Unconditional Acceptance Transforms Relationships

On the last day of school, the same girl who wouldn’t shake my hand on the first day, hugged me so hard prior to stepping on her bus. After she let go, she looked up at me with tears in her eyes, and lunged back into me with an even tighter hug. I could feel her body deeply sobbing as she inhaled trying to control her breath. Prior to this moment, I already had tears streaming down my face as I let go of all my kids on the last day. However, seeing this reaction out of Nora caused me break down. This beautiful child, who had such a negative reputation, made an enormous breakthrough at this moment by letting out these emotions. My thoughts swirled, had I done enough for this child? What would her summer be like? How will she do next school year? Would her teacher love her and be there for her unconditionally? How would this year have ended differently if I had given up on her? It pained me to watch her go.

A month, week or even a day prior to this moment I wouldn’t have predicted it. While Nora made progress throughout the year, she maintained a tough front. We can never underestimate the impact we have on individuals. I share this story with you because we’ve all had a “Nora” or will have one at some point. Our impact is far reaching and it’s our choice on how we will effect each child.

Quite honestly, throughout the school year I often felt like Benjamin, from How to Lose a Guy in 10 Days. However, I knew it wasn’t really the case. Relationships don’t just happen. If we head into class each day and engage our students in learning without authentic relationships, we’re missing the boat. Educators need to be intentional about fostering connections and employ every strategy that exists. It’s simply that important.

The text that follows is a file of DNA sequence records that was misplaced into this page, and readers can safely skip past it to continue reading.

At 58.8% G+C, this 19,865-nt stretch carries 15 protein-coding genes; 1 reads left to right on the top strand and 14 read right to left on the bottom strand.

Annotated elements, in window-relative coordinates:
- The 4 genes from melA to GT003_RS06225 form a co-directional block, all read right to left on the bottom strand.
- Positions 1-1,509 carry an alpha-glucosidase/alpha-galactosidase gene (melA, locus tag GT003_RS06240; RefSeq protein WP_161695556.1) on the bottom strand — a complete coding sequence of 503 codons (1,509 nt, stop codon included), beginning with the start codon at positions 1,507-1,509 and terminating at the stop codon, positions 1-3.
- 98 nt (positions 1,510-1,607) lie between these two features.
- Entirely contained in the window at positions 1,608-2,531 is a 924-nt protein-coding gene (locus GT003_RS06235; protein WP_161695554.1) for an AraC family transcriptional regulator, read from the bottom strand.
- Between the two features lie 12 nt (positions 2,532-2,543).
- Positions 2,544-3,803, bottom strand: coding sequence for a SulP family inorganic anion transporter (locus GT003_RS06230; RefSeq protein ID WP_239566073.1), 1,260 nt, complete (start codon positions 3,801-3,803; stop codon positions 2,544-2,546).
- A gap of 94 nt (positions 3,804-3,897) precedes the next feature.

Foster relationships by:

  • greeting kids each and every day
  • Knowing when their sports and activities are and attending or following up with them to see how they went
  • Sitting by their side through difficult times
  • Listening
  • Calling home to share with their families how amazing they are or share their accomplishments
  • Be silly, have FUN with them
  • Providing clear, supportive feedback
  • Working with them one-on-one on work they want or need support in
  • Having a flexible schedule to adjust to unpredictable needs (inviting them to have lunch with you, or allowing them choice time with you and a friend that they select)
  • Connecting with families on sites such as SeeSaw to share pictures of their child, their work, and positive comments
  • Being responsive to when they need to decompress
  • Engaging them in learning that best meets their needs and incorporates their passions

There are endless ways to foster authentic relationships with kids. As we head into this new school year, I challenge YOU to be the ONE who makes a difference. When you feel overwhelmed by mandates, take a deep breath, look into the eyes of your kids and remember that you may be the one person who they carry with them through life. The words you say, the compassion you show, the patience you have for them doesn’t go unnoticed. Make this school year phenomenal, and kick it off with transformational relationships!

Children do not care how much you know until they know how much you care.

-Teddy Roosevelt

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New Era: Teacher As Coach

When colleagues have entered my room, at first glance they thought I wasn’t there. I recall the bewildered look of one administrator who I worked for as he scanned the room thinking I had left it unattended. Typically one of the student leaders in my room will notice and point them in my direction. You see, as a coach I’m beside my learners as I question, reflect and provide feedback.